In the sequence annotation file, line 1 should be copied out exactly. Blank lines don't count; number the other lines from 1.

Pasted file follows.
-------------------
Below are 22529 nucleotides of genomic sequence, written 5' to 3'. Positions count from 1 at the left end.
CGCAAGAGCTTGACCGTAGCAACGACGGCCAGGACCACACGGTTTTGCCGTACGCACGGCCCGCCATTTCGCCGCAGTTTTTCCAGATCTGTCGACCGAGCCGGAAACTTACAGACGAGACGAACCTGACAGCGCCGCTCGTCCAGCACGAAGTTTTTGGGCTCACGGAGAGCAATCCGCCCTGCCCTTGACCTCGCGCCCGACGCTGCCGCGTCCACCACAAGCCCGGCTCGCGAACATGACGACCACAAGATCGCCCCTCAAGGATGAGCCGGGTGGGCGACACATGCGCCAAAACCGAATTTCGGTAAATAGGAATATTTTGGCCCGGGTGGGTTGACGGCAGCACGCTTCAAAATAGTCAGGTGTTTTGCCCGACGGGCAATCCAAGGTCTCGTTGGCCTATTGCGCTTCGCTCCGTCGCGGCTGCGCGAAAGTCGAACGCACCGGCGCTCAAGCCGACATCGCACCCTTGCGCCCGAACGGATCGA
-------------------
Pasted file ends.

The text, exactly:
Below are 22529 nucleotides of genomic sequence, written 5' to 3'. Positions count from 1 at the left end.